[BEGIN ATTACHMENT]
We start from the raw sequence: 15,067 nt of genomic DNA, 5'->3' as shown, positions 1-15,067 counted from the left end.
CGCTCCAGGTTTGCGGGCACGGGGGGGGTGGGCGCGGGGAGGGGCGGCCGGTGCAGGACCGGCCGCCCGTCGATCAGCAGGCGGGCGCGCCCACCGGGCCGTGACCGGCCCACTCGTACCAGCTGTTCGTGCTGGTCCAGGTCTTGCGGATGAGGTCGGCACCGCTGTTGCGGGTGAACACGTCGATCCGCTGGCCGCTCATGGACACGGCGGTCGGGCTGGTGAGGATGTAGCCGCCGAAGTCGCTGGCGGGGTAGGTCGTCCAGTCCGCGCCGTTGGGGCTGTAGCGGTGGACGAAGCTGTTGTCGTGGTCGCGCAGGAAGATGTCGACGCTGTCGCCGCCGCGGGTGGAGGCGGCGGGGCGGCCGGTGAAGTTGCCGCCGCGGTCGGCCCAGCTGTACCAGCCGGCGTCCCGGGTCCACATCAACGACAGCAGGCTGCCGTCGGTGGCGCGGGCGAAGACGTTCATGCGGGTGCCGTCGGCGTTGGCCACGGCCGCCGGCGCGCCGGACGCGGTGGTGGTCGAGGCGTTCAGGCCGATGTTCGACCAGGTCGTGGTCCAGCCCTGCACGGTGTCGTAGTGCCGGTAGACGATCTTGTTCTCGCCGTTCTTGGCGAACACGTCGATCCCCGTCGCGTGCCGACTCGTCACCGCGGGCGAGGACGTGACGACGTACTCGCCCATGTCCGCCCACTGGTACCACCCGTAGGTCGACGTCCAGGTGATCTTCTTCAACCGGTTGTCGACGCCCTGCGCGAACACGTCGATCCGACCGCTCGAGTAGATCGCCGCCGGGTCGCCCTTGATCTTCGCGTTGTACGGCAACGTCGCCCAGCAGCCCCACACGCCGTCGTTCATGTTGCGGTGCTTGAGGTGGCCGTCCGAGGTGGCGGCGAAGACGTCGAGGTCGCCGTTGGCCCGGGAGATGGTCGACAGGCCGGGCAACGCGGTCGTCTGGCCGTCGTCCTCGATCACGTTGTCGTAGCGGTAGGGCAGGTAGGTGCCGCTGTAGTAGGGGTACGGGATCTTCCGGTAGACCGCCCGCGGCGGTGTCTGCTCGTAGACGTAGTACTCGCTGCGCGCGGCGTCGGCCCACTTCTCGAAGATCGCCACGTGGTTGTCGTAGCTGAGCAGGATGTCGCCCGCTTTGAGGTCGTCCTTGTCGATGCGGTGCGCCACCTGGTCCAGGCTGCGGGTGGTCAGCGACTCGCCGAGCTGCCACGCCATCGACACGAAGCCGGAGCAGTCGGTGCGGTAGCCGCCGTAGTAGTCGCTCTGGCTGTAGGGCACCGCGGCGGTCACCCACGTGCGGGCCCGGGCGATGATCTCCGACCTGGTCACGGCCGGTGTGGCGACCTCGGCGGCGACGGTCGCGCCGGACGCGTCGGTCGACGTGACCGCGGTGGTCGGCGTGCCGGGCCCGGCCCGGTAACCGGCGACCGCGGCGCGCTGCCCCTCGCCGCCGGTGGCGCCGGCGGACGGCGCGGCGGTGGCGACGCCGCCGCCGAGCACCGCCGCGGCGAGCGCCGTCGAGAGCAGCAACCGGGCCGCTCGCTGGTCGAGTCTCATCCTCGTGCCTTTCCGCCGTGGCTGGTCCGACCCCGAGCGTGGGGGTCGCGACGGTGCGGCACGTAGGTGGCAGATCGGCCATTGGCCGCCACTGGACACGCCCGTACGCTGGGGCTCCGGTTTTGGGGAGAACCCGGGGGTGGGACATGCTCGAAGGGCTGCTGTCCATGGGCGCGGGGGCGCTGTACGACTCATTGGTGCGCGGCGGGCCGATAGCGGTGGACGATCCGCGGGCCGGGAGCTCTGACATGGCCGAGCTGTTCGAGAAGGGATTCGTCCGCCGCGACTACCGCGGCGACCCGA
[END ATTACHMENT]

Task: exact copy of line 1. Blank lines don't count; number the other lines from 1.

We start from the raw sequence: 15,067 nt of genomic DNA, 5'->3' as shown, positions 1-15,067 counted from the left end.